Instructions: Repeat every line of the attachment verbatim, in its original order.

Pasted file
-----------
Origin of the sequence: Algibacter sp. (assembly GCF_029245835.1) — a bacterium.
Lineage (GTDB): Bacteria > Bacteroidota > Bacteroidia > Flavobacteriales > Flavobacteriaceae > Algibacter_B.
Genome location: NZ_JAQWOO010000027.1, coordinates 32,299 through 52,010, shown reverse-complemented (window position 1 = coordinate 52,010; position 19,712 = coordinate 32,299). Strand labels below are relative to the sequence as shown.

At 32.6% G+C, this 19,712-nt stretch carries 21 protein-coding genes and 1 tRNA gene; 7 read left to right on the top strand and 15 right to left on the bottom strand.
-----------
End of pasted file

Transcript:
Origin of the sequence: Algibacter sp. (assembly GCF_029245835.1) — a bacterium.
Lineage (GTDB): Bacteria > Bacteroidota > Bacteroidia > Flavobacteriales > Flavobacteriaceae > Algibacter_B.
Genome location: NZ_JAQWOO010000027.1, coordinates 32,299 through 52,010, shown reverse-complemented (window position 1 = coordinate 52,010; position 19,712 = coordinate 32,299). Strand labels below are relative to the sequence as shown.

At 32.6% G+C, this 19,712-nt stretch carries 21 protein-coding genes and 1 tRNA gene; 7 read left to right on the top strand and 15 right to left on the bottom strand.